The e-ROSA project seeks to build a shared vision of a future sustainable e-infrastructure for research and education in agriculture in order to promote Open Science in this field and as such contribute to addressing related societal challenges. In order to achieve this goal, e-ROSA’s first objective is to bring together the relevant scientific communities and stakeholders and engage them in the process of coelaboration of an ambitious, practical roadmap that provides the basis for the design and implementation of such an e-infrastructure in the years to come.
This website highlights the results of a bibliometric analysis conducted at a global scale in order to identify key scientists and associated research performing organisations (e.g. public research institutes, universities, Research & Development departments of private companies) that work in the field of agricultural data sources and services. If you have any comment or feedback on the bibliometric study, please use the online form.
You can access and play with the graphs:
- Evolution of the number of publications between 2005 and 2015
- Map of most publishing countries between 2005 and 2015
- Network of country collaborations
- Network of institutional collaborations (+10 publications)
- Network of keywords relating to data - Link
decision_support system for social occupational injury insurance institutions: cost analysis and targeted resource allocation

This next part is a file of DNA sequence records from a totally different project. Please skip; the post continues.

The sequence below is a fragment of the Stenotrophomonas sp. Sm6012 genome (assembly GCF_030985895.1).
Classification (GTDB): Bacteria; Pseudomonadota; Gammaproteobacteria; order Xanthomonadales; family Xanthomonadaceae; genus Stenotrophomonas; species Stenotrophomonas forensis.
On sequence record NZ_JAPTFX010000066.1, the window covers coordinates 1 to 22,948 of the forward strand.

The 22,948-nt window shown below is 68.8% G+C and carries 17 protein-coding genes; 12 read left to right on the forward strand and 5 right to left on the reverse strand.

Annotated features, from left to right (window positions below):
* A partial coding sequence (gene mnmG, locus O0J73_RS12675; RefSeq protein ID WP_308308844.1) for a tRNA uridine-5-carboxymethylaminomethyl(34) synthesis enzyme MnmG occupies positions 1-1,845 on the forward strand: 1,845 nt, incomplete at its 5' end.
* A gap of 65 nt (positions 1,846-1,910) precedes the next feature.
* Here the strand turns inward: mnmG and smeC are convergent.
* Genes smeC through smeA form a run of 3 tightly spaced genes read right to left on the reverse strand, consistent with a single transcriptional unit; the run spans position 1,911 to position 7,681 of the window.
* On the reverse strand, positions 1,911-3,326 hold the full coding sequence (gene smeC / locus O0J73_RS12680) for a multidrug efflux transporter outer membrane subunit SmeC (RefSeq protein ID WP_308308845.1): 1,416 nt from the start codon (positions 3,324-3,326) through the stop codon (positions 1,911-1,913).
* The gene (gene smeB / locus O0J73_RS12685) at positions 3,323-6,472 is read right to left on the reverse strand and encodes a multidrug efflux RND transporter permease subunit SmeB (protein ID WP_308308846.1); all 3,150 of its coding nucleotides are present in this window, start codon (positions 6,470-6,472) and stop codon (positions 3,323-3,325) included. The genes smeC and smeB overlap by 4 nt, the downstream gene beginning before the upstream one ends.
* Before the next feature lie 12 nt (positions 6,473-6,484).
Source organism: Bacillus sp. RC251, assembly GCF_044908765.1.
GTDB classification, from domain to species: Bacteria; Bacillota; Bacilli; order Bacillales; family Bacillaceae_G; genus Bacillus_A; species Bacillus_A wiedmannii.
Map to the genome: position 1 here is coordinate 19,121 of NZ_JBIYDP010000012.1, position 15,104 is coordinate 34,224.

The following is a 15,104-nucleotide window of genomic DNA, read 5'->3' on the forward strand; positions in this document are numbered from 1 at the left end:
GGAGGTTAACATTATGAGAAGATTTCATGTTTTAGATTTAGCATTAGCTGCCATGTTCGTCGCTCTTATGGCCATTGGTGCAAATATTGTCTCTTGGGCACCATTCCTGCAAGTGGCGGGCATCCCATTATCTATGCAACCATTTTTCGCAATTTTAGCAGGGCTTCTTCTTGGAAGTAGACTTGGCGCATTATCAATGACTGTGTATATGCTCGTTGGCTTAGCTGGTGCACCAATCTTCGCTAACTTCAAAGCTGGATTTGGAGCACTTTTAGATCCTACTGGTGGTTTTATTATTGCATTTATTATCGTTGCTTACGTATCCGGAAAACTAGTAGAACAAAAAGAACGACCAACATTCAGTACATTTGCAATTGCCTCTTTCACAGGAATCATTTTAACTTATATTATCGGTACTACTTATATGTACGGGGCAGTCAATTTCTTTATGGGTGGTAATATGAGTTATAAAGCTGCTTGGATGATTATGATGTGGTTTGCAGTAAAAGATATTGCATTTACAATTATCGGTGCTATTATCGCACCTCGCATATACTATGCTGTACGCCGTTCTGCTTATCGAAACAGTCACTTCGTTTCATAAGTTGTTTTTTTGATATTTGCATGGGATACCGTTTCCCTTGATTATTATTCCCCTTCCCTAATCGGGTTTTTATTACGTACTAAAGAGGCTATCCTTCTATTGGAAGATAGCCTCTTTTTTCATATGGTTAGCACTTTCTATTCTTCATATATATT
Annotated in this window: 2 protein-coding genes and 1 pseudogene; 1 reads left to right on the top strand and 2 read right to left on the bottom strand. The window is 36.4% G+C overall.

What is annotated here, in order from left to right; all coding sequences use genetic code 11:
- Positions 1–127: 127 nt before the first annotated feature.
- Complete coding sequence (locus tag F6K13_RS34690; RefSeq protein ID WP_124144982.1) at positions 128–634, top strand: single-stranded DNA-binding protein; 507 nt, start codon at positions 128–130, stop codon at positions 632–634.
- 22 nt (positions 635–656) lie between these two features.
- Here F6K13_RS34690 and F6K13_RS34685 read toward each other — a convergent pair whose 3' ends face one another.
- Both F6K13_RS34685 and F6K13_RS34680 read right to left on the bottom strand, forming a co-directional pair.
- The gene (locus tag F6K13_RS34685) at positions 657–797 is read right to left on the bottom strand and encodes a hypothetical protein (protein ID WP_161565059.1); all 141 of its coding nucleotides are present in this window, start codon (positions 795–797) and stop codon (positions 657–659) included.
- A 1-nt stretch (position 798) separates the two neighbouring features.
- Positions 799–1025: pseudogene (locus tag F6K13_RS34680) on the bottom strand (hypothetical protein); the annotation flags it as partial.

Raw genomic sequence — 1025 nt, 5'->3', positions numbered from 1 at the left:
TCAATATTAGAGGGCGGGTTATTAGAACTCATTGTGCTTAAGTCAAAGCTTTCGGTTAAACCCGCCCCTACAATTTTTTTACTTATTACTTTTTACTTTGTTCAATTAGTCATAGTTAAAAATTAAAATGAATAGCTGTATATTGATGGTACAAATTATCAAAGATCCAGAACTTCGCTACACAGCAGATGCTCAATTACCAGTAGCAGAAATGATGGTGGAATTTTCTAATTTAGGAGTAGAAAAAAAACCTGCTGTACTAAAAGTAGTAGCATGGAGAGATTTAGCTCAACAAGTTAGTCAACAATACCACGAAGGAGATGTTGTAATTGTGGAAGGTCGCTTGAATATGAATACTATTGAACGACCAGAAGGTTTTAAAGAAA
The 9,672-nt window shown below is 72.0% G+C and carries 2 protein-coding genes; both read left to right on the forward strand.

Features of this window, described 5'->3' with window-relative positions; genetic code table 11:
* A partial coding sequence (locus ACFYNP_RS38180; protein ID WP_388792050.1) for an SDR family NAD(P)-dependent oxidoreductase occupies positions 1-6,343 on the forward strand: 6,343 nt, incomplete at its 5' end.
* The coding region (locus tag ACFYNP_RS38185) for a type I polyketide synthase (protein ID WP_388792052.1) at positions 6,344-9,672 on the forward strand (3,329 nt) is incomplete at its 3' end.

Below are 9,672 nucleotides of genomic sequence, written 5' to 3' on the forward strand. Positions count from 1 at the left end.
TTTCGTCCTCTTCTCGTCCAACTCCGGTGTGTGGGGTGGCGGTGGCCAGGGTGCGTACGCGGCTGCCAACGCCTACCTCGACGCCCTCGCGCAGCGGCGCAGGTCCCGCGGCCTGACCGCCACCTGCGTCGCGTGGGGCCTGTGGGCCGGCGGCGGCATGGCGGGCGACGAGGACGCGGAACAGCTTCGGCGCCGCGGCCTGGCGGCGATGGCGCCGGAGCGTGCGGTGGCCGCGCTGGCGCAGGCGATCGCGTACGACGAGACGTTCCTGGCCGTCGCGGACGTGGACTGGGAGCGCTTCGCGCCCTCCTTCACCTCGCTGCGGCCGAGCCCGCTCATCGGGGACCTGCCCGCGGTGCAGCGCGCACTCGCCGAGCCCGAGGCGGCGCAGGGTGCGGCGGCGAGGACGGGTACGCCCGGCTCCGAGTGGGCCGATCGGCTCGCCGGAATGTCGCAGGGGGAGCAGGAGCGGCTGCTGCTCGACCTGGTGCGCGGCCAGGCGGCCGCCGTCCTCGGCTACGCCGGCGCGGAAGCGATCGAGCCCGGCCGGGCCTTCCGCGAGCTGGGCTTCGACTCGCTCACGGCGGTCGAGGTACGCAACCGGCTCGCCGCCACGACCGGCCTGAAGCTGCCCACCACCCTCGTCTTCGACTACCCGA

Occupational injuries are a great burden on health care costs worldwide as they do not only cause costs directly related to the accident but also enormous long-term follow-up costs for individuals, insurance companies, employers, and the economy. We develop a detailed decision_support system called "Cost Calculation Tool" for the main Austrian social occupational insurance institution (AUVA) that investigates total direct and main indirect costs of individual injury claims from the time of the incident for all injured individuals up to their death. We discuss policy implications for the occupational injury data of the year 2010. In the first two years after the accident registration, treatment costs account for about 66 %, pension costs for about 12 %, and co-payments for sick leave for about 10 % of the total AUVA costs (117.85 million Euro). An example of an underlying costly case is a middle-aged male who had a traffic-related accident at work and injured his back with lifelong costs of about 4.8 million Euro (pensions, treatment, rehabilitation, prostheses, transportation). However, pension costs are the main cost driver with nearly 50 % of total AUVA costs under a lifelong cost-perspective, while treatment costs only account for less than 15 %. In addition to these total AUVA costs, we also approximate main costs for the employers and the economy. All present and future costs predicted by the "Cost Calculation Tool" are included in the data warehouse of the AUVA and help clustering patients into risk groups according to criteria that most influence related total costs. AUVA decision makers can now optimally target prevention strategies and better plan for prevention budgets. Based on these insights and earlier research projects, the AUVA highly focuses its prevention strategies on injuries on the road to/from/at workplace, accidents at construction sites, as well as accidents in forestry and agriculture.
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